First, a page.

Twitch Hack of 135 GB of Data Includes How Much Its Biggest Streamers Make

The leaked data includes source code, internal tools, and the financial data of streamers.
October 6, 2021, 1:55pm
twitch
Image: Thomas Trutschel/Photothek via Getty Images
Screen Shot 2021-02-24 at 3
Hacking. Disinformation. Surveillance. CYBER is Motherboard's podcast and reporting on the dark underbelly of the internet.

An anonymous poster on 4Chan published 135 gigabytes of what appears to be internal data stolen from Twitch, including exactly how much money the platform’s biggest streamers make on Twitch. 

On Wednesday, the poster published a link to a torrent of 135 GB, calling it "an extremely poggers leak" which allegedly includes source code for all Twitch clients for different operating systems, an unreleased Steam competitor, and internal tools that Twitch's security team uses. 

Advertisement

The poster wrote that "Jeff Bezos paid $970 million for this, we're giving it away FOR FREE."

"Their community is also a disgusting toxic cesspool, so to foster more disruption and competition in the online video streaming space, we have completely pwned them, and in part one, are releasing the source code from almost 6,000 internal Git repositories, including:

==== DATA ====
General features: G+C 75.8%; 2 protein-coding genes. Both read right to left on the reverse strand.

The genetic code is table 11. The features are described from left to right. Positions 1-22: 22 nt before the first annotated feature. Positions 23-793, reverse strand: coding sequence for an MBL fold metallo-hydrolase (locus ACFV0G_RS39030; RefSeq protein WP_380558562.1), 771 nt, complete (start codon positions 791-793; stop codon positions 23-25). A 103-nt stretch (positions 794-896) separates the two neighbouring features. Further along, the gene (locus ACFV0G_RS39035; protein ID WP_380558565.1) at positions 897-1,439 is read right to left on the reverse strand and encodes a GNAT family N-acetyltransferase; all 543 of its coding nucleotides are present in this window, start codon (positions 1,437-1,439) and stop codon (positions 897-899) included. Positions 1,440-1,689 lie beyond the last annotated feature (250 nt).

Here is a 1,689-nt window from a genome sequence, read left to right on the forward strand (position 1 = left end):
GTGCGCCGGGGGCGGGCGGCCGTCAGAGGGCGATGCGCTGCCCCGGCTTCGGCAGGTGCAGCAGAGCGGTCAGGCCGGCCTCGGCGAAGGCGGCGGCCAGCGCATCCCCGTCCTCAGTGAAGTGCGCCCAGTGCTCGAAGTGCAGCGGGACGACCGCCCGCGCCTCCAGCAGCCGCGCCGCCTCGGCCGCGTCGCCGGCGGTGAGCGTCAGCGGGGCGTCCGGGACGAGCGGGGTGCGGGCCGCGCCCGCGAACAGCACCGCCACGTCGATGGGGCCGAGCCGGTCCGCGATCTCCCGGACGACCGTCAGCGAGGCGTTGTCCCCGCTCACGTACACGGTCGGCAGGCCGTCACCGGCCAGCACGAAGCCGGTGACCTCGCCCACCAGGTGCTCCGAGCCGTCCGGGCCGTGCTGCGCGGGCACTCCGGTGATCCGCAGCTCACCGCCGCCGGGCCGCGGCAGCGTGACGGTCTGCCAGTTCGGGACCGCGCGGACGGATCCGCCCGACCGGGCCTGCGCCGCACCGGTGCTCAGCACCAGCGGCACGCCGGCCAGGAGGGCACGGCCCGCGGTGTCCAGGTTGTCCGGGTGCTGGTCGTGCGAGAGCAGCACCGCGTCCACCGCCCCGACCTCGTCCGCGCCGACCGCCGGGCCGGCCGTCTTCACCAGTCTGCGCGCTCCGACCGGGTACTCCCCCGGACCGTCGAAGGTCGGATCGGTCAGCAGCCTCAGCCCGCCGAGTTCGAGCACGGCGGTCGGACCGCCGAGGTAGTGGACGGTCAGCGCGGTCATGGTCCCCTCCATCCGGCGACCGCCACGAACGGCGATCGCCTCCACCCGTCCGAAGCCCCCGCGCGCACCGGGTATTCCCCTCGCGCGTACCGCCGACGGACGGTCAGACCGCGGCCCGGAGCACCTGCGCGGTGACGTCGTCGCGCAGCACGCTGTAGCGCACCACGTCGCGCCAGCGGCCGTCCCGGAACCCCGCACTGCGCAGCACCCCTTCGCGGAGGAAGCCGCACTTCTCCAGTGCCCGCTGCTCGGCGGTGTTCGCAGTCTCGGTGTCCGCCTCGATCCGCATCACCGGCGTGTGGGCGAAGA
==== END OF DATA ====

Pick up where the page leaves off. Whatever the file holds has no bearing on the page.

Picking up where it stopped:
> Entirety of twitch.tv, with commit history going back to its early beginnings

> Mobile, desktop and video game console Twitch clients

> Various proprietary SDKs and internal AWS services used by Twitch

> Every other property that Twitch owns including IGDB and CurseForge

> An unreleased Steam competitor from Amazon Game Studios

> Twitch SOC internal red teaming tools (lol)

AND: Creator payout reports from 2019 until now. Find out how much your favorite streamer is really making!"

twitch-leak-screenshot.jpeg

Twitch did not immediately respond to a request for comment.

Several streamers wrote on Twitter that their data inside the leak is real and accurate.  

Motherboard compared revenue data for Waypoint's Twitch channel to that within the leaked data and found it was accurate.

Do you work at Twitch? Do you have more information about this breach? Do you stream on Twitch and you have been affected by this leak? We’d love to hear from you. Using a non-work phone or computer, you can contact Lorenzo Franceschi-Bicchierai securely on Signal at +1 917 257 1382, OTR chat at lorenzofb@jabber.ccc.de, or email lorenzo@motherboard.tv.

If you are a Twitch user or creator, it may be a good time to change your password, in case whoever got access to the leaked data all got their hands on credentials. 

Jason Koebler, Emanuel Maiberg, and Matthew Gault contributed reporting.

Subscribe to our new cybersecurity podcast, CYBER. Subscribe to our new Twitch channel.